There are various ways in which plasterboard can get wet. It may be due to direct contact with water, such as flooding or a leak, or condensation forming on the surface of the plasterboard.
Plasterboard can also become wet due to conditions where it will absorb large amounts of moisture from the air. This can include constant high humidity caused by environmental conditions, or possibly from standing water close by, combined with poor ventilation.
Whatever the cause, left for a period of time moisture can damage the plasterboard and result in costly repairs.
How does moisture affect plasterboard?
When plasterboard is exposed to elevated levels of moisture for an extended period, it may affect the integrity of the plasterboard and its ability to perform its intended function. Plasterboard acts like a sponge and can absorb a large amount of moisture. This can lead to sagging, bulging and discolouration of the board and turn it into the perfect breeding ground for unsightly and unhealthy mould.
Usually the paint on the surface of the drywall will protect it against small leaks and spilled water, but the problem occurs when the water gets to areas that are not protected by paint, such as the back of the plasterboard and at the floor or ceiling.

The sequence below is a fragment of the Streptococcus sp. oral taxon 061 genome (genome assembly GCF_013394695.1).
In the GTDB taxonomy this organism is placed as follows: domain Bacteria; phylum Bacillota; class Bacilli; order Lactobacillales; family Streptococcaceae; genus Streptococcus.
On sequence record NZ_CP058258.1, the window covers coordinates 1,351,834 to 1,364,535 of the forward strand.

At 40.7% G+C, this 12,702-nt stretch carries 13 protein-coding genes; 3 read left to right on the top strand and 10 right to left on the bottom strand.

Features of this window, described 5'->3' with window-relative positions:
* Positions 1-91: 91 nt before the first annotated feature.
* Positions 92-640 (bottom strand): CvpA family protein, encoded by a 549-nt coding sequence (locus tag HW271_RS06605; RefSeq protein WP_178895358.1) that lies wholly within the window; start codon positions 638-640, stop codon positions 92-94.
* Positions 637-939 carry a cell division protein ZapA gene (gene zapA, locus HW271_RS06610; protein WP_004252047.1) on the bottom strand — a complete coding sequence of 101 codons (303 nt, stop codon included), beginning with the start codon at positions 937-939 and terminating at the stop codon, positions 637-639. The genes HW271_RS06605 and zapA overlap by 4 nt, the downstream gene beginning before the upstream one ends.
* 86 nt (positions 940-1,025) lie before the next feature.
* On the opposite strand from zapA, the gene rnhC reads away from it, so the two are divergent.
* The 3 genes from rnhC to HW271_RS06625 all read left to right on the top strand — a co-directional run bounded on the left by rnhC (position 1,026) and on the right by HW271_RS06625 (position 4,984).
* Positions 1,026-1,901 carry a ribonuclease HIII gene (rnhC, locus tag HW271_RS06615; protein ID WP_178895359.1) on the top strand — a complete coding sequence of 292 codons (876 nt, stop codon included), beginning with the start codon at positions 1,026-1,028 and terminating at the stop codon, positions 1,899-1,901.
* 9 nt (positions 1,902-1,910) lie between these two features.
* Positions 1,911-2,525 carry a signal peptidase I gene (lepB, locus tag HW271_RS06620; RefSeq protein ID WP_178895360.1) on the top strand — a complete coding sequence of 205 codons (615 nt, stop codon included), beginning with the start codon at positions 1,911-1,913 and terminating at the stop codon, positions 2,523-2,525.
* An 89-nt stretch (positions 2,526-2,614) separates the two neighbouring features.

Plasterboard that has become wet during its service life must be assessed for damage and then either repaired or replaced.
In all circumstances it is recommended to ask a plasterer for a professional evaluation of the water damage, who will be able to advise if repair or replacement is required. Siniat always recommend replacing the affected area if any doubt exists regarding the integrity of the installation.
Also read our blog Getting back in shape after flood damage.
First things first
When there is active flooding in a building, always make safety the first priority. First turn off all electricity to avoid the risk of electric shock.
Identifying and removing the source of water or moisture is the next step in addressing the problem. The earlier the source of water or moisture is found and removed, the better the chance that the integrity of the plasterboard will be maintained.
It is recommended to remove water from ceilings by drilling a hole to let accumulated water escape, but take care: A sagging or saturated ceiling may collapse and temporary props are recommended.
When plasterboard has been exposed to moisture, there is always the risk of mould. Given the right circumstances mould can grow on any surface – including glass! Plasterboard is no exception.
Get it dry
Before an assessment can be made about the integrity of the plasterboard, it must be allowed to dry completely. Wet plasterboard cannot be assessed and reparation work and/or painting should not be undertaken before it has dried.
The affected area must be checked to ensure water is not still present in the wall and ceiling cavities. All insulation should be removed to allow the board to dry out. Insulation that cannot be readily removed, such as in a wall cavity, may prevent the cavity from drying at all.